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Publication numberUS2379438 A
Publication typeGrant
Publication dateJul 3, 1945
Filing dateMay 22, 1942
Priority dateMay 22, 1942
Publication numberUS 2379438 A, US 2379438A, US-A-2379438, US2379438 A, US2379438A
InventorsHogan John V L
Original AssigneeFaximile Inc
Export CitationBiBTeX, EndNote, RefMan
External Links: USPTO, USPTO Assignment, Espacenet
Facsimile apparatus
US 2379438 A
Abstract  available in
Images(1)
Previous page
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Claims  available in
Description  (OCR text may contain errors)

July 3, 1945. v L, H AN 2,379,438

, FACSIMILE APPARATUS Filed May 22, 1942 INVENTOR Jfin l llji'o a/w ATTORNEY Patentedv July 3,1945

John V. L. Hogan,

of New York Forest Hills, N. Y., asslgnorto Faxlmlle. Inc., New York-N. Y., a. corporation Application May 22, 1942; Serlal'No. 444 005 9 Claims. .(cl. 178-71) The present invention concerns facsimile pickup scanners. 1

One obi ect of the present invention is to provide a. simple and eflicient facsimile pick-upscanner capable of scanning copy in continuous sheets or in short lengths and in any width up to a predetermined maximum.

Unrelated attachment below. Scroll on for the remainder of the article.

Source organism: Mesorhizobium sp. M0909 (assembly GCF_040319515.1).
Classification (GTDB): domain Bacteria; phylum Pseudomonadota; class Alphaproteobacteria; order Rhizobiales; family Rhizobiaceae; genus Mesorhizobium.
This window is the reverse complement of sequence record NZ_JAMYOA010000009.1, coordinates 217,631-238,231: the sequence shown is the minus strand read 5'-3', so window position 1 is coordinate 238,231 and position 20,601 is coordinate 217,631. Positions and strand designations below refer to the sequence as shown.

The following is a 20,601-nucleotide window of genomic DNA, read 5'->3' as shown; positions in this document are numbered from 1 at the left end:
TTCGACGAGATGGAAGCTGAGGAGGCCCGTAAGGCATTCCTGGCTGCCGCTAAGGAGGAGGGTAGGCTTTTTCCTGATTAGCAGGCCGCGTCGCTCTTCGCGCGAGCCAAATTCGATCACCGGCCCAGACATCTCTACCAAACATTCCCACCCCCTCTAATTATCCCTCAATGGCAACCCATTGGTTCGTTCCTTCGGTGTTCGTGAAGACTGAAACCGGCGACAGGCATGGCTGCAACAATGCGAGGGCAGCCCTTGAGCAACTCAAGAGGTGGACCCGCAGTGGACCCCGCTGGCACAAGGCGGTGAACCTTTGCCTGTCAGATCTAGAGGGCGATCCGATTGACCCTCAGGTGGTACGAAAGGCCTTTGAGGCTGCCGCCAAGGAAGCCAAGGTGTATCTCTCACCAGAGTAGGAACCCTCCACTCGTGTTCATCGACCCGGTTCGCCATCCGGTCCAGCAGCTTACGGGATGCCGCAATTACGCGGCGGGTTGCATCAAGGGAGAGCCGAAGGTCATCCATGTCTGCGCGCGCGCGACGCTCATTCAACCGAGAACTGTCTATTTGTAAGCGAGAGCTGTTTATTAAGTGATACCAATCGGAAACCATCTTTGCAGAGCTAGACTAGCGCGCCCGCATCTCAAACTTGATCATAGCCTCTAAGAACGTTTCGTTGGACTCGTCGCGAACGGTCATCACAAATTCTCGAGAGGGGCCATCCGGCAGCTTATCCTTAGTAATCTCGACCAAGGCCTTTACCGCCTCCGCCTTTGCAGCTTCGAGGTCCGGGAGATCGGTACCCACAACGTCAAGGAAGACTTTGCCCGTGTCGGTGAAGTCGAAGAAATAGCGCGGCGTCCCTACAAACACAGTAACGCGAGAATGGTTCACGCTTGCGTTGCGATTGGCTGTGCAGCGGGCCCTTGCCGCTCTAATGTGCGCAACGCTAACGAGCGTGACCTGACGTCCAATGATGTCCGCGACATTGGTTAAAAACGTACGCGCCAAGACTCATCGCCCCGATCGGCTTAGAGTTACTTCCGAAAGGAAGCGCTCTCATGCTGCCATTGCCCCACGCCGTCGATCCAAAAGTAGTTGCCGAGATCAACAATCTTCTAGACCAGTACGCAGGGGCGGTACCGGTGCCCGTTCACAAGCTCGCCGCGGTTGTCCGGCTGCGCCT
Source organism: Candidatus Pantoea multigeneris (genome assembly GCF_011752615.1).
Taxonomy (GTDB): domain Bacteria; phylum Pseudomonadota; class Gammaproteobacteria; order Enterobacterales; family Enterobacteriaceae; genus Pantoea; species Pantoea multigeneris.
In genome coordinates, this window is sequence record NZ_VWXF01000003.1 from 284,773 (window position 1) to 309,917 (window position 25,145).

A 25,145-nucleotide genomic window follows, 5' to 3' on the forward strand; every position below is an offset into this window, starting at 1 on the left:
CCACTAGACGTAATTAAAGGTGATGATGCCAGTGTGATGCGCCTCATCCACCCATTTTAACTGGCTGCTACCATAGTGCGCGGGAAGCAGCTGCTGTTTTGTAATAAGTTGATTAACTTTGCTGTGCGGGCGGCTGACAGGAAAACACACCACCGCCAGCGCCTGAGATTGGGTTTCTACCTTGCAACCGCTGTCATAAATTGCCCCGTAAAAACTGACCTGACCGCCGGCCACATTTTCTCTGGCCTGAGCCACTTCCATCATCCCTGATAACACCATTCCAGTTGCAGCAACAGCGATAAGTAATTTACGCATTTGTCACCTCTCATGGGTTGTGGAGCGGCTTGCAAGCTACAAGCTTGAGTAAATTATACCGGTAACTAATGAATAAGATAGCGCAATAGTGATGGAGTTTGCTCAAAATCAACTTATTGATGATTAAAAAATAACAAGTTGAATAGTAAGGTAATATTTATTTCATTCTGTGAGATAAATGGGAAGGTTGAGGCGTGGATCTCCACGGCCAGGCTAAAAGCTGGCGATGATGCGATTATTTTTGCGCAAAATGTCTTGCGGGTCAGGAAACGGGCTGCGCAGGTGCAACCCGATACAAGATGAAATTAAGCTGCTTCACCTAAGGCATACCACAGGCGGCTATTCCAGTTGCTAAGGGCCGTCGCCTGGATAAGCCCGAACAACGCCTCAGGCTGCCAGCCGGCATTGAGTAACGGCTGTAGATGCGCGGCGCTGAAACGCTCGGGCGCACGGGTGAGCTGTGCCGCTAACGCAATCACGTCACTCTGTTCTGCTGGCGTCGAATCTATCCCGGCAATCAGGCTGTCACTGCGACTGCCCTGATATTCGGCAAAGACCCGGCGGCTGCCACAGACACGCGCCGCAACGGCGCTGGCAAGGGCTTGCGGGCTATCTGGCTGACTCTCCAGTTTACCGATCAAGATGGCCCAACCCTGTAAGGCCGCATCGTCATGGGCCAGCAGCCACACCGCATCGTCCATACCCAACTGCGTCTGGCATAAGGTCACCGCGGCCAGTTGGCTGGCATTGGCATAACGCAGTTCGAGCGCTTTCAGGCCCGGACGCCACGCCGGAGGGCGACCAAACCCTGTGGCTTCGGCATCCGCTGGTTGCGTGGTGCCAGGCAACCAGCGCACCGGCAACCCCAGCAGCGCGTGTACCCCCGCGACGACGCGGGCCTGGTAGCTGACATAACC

Another object is to provide a simple and emcient illuminating system for scanning the copy.

A further object is to provide even illumination in conjunction with a simple photo-electric cell pick-u system.

A still further object is to provide a simple and eflicient motor drive for the scanner drum.

These and other objects of; the invention will.

be apparent from the detailed description of the invention given in connection with the various figures of the'drawing.

In order to transmit copy by wire line or radio for facsimile purposes signals representing the light and shade of the copy are usually generated by scanning trated light beam is usually directed upon the copy and the light, reflected from anelemental area utilized to actuate a photoelectric cell. Such .a system utilizes I the available light due to the inefllciency of conventional lens systems and to the low coeflicient of reflection of mostv copy. Another difflculty is encountered in scanning a long sheet of copy and most systems which are capable of doing this are very complicated. Y

- The present invention utilizes light'transmitted through thecopy, usually has been found to be a simple and efficient method. In scanning by transmitted light a simple and eflicient light system consists in a lamp with a long filament. Scanning is accomplished at the intersection drum and a linear stationary slit. The inside of the drum is silvered or painted white to reflect oi the light entering the a large percentage into two photo-electric cells.